This article was produced for ProPublica’s Local Reporting Network in partnership with Northeast Mississippi Daily Journal. Sign up for Dispatches to get stories like this one as soon as they are published.

The Northeast Mississippi Daily Journal has sued Mississippi’s Union County, asking a judge to order that search warrants in its county-level justice court be made open for public inspection.

The lawsuit comes after an investigation last year by the Daily Journal and ProPublica found that almost two-thirds of Mississippi’s justice courts obstruct access to search warrants and to the affidavits used by police to obtain them.

That thwarts public scrutiny of searches, including no-knock raids in which police sometimes enter people’s homes at night with guns drawn. Last year, two Mississippi counties settled lawsuits involving such raids in which police shot people, one fatally.

Law enforcement usually must get permission from a judge before searching someone’s property, and normally they must knock and announce themselves before entering. But they can ask a judge for a no-knock warrant if they provide specific reasons.

They must bring search warrants back to court after a search, along with a list of what they seized.

The news organizations found that some Mississippi courts break statewide rules that require clerks to keep those warrants on file. Other courts — such as the Union County Justice Court — have the documents but claim the public can’t look at them.

“Our goal is to ensure that judicial records are kept open and that the government at all levels does its work where the public can see it,” Daily Journal Executive Editor Sam Hall said. “It seems clear to us — and to many other courts across the country — that the records we’ve requested should be public.”

The U.S. Supreme Court has recognized a centuries-old norm that court proceedings and papers should be open to the public. Judges can order that certain documents be sealed, but that must be done on a case-by-case basis.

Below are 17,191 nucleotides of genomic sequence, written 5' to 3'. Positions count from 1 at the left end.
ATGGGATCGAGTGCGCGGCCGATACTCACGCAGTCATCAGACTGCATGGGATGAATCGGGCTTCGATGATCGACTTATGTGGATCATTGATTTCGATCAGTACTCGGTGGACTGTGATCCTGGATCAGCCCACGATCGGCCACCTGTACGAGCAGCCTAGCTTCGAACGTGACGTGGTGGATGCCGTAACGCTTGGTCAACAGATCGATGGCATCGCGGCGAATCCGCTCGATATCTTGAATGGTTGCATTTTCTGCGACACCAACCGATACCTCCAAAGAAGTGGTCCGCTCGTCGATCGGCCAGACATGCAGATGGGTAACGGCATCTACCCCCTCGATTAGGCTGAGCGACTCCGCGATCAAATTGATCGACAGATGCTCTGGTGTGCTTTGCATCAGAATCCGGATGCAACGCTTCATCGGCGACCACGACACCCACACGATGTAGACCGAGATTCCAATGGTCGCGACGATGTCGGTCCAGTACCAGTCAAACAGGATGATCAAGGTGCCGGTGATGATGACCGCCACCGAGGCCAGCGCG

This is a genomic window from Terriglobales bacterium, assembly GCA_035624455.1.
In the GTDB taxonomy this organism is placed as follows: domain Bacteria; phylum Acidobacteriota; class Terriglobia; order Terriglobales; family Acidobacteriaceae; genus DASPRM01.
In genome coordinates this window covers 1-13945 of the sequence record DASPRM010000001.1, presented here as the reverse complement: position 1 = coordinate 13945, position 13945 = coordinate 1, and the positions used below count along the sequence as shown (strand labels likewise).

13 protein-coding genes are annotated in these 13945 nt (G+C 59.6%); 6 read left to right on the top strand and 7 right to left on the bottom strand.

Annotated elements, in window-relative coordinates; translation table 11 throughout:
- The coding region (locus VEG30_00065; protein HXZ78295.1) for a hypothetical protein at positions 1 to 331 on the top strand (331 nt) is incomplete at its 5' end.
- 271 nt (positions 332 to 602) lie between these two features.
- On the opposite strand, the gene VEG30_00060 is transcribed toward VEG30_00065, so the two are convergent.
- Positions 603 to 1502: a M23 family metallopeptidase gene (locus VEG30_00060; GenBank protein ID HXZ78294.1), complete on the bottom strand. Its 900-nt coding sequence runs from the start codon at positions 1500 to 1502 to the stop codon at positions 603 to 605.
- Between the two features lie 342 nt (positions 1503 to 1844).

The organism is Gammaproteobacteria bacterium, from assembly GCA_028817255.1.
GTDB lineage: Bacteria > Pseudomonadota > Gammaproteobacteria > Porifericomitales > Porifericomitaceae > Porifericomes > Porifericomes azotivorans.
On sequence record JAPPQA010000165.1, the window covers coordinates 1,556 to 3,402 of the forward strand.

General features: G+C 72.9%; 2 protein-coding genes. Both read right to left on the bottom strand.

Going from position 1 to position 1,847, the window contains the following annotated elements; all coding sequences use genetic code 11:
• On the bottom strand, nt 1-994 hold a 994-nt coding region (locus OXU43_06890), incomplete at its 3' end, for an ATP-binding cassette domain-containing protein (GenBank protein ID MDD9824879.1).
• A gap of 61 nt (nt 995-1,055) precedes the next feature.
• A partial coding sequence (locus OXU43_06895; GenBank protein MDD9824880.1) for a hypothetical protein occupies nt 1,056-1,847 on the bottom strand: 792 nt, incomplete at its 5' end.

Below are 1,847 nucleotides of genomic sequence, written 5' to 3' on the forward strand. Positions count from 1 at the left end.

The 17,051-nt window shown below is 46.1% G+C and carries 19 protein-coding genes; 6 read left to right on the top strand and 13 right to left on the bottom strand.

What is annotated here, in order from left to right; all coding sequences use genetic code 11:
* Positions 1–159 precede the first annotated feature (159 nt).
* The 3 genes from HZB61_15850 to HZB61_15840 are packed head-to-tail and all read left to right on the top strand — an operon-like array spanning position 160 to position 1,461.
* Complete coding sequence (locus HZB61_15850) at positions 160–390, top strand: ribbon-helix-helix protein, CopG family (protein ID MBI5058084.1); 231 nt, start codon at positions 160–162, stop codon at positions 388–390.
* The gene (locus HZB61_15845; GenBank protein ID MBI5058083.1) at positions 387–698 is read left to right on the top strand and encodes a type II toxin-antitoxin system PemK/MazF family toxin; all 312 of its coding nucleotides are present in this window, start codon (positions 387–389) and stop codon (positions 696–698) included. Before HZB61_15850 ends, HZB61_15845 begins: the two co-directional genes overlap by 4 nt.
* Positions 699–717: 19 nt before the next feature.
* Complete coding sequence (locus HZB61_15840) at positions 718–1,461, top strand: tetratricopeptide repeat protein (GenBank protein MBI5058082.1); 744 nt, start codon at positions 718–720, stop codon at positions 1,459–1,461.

Federal appeals courts have agreed that search warrants are judicial records that should be open to inspection, though they disagree about when exactly the document becomes subject to access.

It is “highly unusual” for a court to claim “that search warrants and related materials are simply never accessible to the public,” Katie Townsend, deputy executive director and legal director for the Reporters Committee for Freedom of the Press, told the news organizations last year.

But many of Mississippi’s justice courts, which frequently handle search warrants, did just that.

An attorney acting on behalf of Union County told the Daily Journal that records of executed search warrants on file with the clerk of the Union County Justice Court are shielded from public view because of a state law that protects the investigative records of law enforcement agencies.

In its lawsuit, the Daily Journal argues that this claim runs afoul of Mississippi’s Public Records Act and the common-law right to access court records. Mississippi’s public records law does contain an exemption for certain investigative records, but the exemption applies only to law enforcement agencies, not courts.

The county later offered to make some search warrants available, but only if a criminal investigation had concluded and a judge gave permission. The Daily Journal’s lawsuit argues that these conditions aren’t supported by law.

A representative of Union County did not respond to a request for comment on the lawsuit.

Experts say it’s not easy to get access to search warrants in many courthouses across the country. Even so, they said the problems with record-keeping and public access in Mississippi’s justice courts were extreme.

After a search warrant has been executed, it “should be a part of the files and available for public inspection,” William Waller Jr., a retired chief justice of Mississippi’s Supreme Court, told the news organizations last year. He helped draft the state’s rules of criminal procedure.

In response to the Daily Journal and ProPublica’s investigation, Mississippi’s judicial training body has advised court clerks and judges at training sessions that executed search warrants must be kept on file by the clerk and that the documents should be considered public if a judge hasn’t sealed them.

Last month, an insurance program run by many Mississippi counties held a risk management conference for law enforcement agencies, featuring sessions on search warrants and no-knock raids. Lawyers warned sheriffs that deputies should carefully document their reasons for conducting no-knock searches.

Rural Monroe County, in Mississippi’s northeast corner, settled a lawsuit for $690,000 last year over a 2015 fatal shooting by sheriff’s deputies during a 1 a.m. raid to look for drugs. Ricky Keeton came to the door with an air pistol as deputies pried open his door. His girlfriend said he thought someone was breaking in.

Also last year, Coahoma County, in the Mississippi Delta, settled a lawsuit that involved a 2020 raid in which sheriff’s deputies shot an unarmed man multiple times. He wasn’t even the target of the search and only happened to be at the house at the time of the raid. The amount of the settlement has not been disclosed.